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Airbus chief: 'I no longer think like a Frenchman'

Joshua Melvin · 20 Mar 2014, 14:25

Published: 20 Mar 2014 14:25 GMT+01:00

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Airbus Group CEO and President Fabrice Brégier knows a few things about the gaps, gulfs and bridges between British, French and American working cultures and it has had a profound influence on him. 

He says he is French by birth "but no longer in his way of thinking." 

Brégier pilots a multinational group with 75,000 employees, though headquartered in Toulouse in the south of France, has operations everywhere from Miami to Beijing. Not surprisingly the company’s official language is English and its culture is a hodgepodge of influences from everywhere it operates.

'I am shocked when I see the behaviour of France'

During a talk with the Anglo-American Press Association in Paris on Thursday, Brégier told The Local and other media what the French could learn from Anglos and that attitudes in France towards business must change. 

"I am sometimes shocked when I come back here and I see France's behaviour. I’m not afraid to say it,” he said.

Brégier said his country has plenty of strong points, but a love for its businesses is not one of them.

"We are never business-friendly enough. Frankly I believe France has an enormous amount of strengths: geographically-speaking, the infrastructure and public services,” he said.

“But I think that France’s problem is that it needs to understand that it must love its companies. It’s not linked to taxes, it’s more on the societal level. Which is to say a Frenchman is not going to love business or the world of business, if we compare him with Anglos. It’s a handicap.”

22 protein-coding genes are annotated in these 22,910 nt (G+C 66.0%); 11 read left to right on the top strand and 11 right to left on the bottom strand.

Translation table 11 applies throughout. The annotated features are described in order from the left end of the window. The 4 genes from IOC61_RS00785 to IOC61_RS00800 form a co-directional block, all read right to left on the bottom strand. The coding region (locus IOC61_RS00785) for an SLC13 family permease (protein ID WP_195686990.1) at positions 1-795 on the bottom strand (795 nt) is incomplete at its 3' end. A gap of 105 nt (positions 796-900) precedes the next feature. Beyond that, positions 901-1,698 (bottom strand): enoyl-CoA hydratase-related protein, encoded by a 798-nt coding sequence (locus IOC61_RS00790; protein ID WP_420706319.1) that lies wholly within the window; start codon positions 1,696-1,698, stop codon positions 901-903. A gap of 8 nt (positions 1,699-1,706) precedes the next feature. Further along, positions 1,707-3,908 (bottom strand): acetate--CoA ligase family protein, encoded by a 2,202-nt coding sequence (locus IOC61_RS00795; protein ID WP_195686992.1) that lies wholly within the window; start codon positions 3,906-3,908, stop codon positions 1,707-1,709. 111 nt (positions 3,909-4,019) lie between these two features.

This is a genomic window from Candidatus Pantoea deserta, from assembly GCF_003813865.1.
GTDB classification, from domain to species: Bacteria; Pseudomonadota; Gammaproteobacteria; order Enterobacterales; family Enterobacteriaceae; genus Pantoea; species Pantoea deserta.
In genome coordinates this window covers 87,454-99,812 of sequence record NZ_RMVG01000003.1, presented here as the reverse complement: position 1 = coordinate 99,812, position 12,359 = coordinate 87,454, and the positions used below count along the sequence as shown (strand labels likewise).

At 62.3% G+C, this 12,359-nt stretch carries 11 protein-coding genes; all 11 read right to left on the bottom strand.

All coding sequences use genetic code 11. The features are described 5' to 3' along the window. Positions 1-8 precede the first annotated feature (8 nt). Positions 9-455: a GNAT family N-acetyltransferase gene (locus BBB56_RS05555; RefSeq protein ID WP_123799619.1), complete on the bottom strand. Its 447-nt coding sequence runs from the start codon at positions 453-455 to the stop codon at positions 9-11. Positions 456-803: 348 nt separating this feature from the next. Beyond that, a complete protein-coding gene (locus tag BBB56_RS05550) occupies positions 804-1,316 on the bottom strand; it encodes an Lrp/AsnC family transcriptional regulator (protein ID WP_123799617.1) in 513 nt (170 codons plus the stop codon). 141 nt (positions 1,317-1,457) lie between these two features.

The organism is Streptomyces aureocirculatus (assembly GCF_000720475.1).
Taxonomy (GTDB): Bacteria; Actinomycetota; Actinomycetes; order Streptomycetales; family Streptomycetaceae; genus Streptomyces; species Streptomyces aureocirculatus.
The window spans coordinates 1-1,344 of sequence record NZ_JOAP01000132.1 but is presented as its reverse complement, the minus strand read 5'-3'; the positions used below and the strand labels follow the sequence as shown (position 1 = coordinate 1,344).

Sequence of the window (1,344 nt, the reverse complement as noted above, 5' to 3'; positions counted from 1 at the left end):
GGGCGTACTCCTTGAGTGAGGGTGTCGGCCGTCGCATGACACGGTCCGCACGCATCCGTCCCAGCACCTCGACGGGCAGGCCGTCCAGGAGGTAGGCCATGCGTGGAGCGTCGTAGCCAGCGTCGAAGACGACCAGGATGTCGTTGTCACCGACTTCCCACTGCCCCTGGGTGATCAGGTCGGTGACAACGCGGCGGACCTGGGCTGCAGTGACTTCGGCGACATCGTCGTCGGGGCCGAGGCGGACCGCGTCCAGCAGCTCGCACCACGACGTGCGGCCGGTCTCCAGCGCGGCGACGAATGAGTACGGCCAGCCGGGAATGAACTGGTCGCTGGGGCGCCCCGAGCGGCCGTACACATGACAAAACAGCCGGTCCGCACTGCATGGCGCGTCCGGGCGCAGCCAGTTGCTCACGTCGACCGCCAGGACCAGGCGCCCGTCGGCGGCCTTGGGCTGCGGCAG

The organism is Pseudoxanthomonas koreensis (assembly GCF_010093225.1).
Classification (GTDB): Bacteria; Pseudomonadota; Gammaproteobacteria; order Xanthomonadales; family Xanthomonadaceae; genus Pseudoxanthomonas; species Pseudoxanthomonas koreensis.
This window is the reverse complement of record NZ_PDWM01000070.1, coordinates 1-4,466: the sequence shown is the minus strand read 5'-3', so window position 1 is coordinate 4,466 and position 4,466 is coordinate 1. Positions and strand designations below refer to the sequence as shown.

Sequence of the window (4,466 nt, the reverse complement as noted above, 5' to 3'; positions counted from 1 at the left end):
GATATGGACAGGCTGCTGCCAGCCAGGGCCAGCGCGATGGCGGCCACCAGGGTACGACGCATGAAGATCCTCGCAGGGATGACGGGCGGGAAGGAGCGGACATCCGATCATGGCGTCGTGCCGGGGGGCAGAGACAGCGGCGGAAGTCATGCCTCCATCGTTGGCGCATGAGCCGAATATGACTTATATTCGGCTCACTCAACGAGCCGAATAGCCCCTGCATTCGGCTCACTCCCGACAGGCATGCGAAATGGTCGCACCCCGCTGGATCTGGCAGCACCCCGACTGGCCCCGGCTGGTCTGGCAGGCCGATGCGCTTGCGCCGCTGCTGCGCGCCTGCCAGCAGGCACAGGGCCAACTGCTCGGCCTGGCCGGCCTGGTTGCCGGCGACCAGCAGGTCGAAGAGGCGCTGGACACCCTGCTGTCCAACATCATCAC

(Bregier at a the Singapore Airshow in February (Roslan Rahman/AFP)

France’s mountains of bureaucracy and the hefty payroll charges have been on the radar of Socialist President François Hollande as he tries to boost support for business to help nudge the country out of its economic malaise.

Ministers and commentators have been sounding the alarm as young people are increasingly ditching France because they can’t find a job. In Brégier’s view, pushing entrepreneurship among recent graduates is one of the keys to restarting the country’s wobbling economy. 

“We must encourage young people to start their own companies in France, because there are too many going abroad," he said.

“They can start their career in the United States, the United Kingdom or elsewhere, but they also must eventually decide they can succeed by starting their own business in France. That is the battle. The total environment must be more favorable and we have to stop blaming those who create businesses. That is very different from the Anglo-Saxon world.”

'A mix of cultures makes us stronger'

One of the potentially contentious issues for employees multinational companies based in France revolves around language. Most French companies normally insist on French being the lingua franca of work, but not Airbus it seems.  

For Airbus workers the only official common tongue is Shakespeare’s language.

“Airbus’s language is English. I’m not going to tell you that when there are two French people in my office we speak in English, but we systematically speak English, emails are in English," Bregier said.

"My American and British colleagues have to constantly put up with bad English.”

Brégier sees the mix of cultures that has made English the company’s common language as a positive thing.

“This is an incredible strength. Merged together we are much stronger than being only French, all British or all American. I’m sure of it,” he said.

Joshua Melvin (joshua.melvin@thelocal.com)

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